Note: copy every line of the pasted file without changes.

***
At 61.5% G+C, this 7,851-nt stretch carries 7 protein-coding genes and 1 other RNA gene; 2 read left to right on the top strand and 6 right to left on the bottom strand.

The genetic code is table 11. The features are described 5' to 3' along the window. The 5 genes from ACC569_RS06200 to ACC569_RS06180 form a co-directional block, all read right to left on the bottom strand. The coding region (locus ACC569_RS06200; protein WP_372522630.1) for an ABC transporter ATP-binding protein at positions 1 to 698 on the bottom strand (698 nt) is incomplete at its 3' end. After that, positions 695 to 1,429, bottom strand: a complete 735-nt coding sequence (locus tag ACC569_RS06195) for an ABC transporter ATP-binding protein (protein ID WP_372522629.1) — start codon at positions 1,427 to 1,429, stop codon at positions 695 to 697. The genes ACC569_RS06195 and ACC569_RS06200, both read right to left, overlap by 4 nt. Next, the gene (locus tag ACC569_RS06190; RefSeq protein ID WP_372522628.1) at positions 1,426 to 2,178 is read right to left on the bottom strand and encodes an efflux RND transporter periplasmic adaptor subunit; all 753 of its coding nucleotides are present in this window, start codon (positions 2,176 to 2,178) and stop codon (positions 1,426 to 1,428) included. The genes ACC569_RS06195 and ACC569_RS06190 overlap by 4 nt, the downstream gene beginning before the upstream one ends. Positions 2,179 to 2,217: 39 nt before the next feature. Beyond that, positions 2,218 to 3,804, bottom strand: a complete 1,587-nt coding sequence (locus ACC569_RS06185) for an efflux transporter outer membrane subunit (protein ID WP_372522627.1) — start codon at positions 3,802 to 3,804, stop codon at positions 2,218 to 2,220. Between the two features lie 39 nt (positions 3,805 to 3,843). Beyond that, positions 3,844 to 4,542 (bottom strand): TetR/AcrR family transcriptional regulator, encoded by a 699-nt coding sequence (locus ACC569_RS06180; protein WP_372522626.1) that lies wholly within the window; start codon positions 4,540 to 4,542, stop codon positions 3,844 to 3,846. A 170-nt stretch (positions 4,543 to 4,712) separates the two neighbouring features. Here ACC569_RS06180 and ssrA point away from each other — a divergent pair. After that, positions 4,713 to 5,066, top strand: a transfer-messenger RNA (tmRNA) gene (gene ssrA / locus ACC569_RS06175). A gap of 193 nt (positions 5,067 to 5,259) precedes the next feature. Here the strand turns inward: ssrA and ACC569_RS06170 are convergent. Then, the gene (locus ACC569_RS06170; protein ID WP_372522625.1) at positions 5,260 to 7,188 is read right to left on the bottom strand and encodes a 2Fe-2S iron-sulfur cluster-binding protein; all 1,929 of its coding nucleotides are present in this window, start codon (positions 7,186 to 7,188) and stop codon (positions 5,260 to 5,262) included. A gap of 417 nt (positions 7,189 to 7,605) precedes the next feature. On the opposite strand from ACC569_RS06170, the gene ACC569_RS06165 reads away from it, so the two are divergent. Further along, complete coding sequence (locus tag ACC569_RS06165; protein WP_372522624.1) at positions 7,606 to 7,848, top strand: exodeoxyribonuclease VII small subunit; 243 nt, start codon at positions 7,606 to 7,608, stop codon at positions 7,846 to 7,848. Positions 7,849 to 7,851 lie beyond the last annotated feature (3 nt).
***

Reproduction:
At 61.5% G+C, this 7,851-nt stretch carries 7 protein-coding genes and 1 other RNA gene; 2 read left to right on the top strand and 6 right to left on the bottom strand.

The genetic code is table 11. The features are described 5' to 3' along the window. The 5 genes from ACC569_RS06200 to ACC569_RS06180 form a co-directional block, all read right to left on the bottom strand. The coding region (locus ACC569_RS06200; protein WP_372522630.1) for an ABC transporter ATP-binding protein at positions 1 to 698 on the bottom strand (698 nt) is incomplete at its 3' end. After that, positions 695 to 1,429, bottom strand: a complete 735-nt coding sequence (locus tag ACC569_RS06195) for an ABC transporter ATP-binding protein (protein ID WP_372522629.1) — start codon at positions 1,427 to 1,429, stop codon at positions 695 to 697. The genes ACC569_RS06195 and ACC569_RS06200, both read right to left, overlap by 4 nt. Next, the gene (locus tag ACC569_RS06190; RefSeq protein ID WP_372522628.1) at positions 1,426 to 2,178 is read right to left on the bottom strand and encodes an efflux RND transporter periplasmic adaptor subunit; all 753 of its coding nucleotides are present in this window, start codon (positions 2,176 to 2,178) and stop codon (positions 1,426 to 1,428) included. The genes ACC569_RS06195 and ACC569_RS06190 overlap by 4 nt, the downstream gene beginning before the upstream one ends. Positions 2,179 to 2,217: 39 nt before the next feature. Beyond that, positions 2,218 to 3,804, bottom strand: a complete 1,587-nt coding sequence (locus ACC569_RS06185) for an efflux transporter outer membrane subunit (protein ID WP_372522627.1) — start codon at positions 3,802 to 3,804, stop codon at positions 2,218 to 2,220. Between the two features lie 39 nt (positions 3,805 to 3,843). Beyond that, positions 3,844 to 4,542 (bottom strand): TetR/AcrR family transcriptional regulator, encoded by a 699-nt coding sequence (locus ACC569_RS06180; protein WP_372522626.1) that lies wholly within the window; start codon positions 4,540 to 4,542, stop codon positions 3,844 to 3,846. A 170-nt stretch (positions 4,543 to 4,712) separates the two neighbouring features. Here ACC569_RS06180 and ssrA point away from each other — a divergent pair. After that, positions 4,713 to 5,066, top strand: a transfer-messenger RNA (tmRNA) gene (gene ssrA / locus ACC569_RS06175). A gap of 193 nt (positions 5,067 to 5,259) precedes the next feature. Here the strand turns inward: ssrA and ACC569_RS06170 are convergent. Then, the gene (locus ACC569_RS06170; protein ID WP_372522625.1) at positions 5,260 to 7,188 is read right to left on the bottom strand and encodes a 2Fe-2S iron-sulfur cluster-binding protein; all 1,929 of its coding nucleotides are present in this window, start codon (positions 7,186 to 7,188) and stop codon (positions 5,260 to 5,262) included. A gap of 417 nt (positions 7,189 to 7,605) precedes the next feature. On the opposite strand from ACC569_RS06170, the gene ACC569_RS06165 reads away from it, so the two are divergent. Further along, complete coding sequence (locus tag ACC569_RS06165; protein WP_372522624.1) at positions 7,606 to 7,848, top strand: exodeoxyribonuclease VII small subunit; 243 nt, start codon at positions 7,606 to 7,608, stop codon at positions 7,846 to 7,848. Positions 7,849 to 7,851 lie beyond the last annotated feature (3 nt).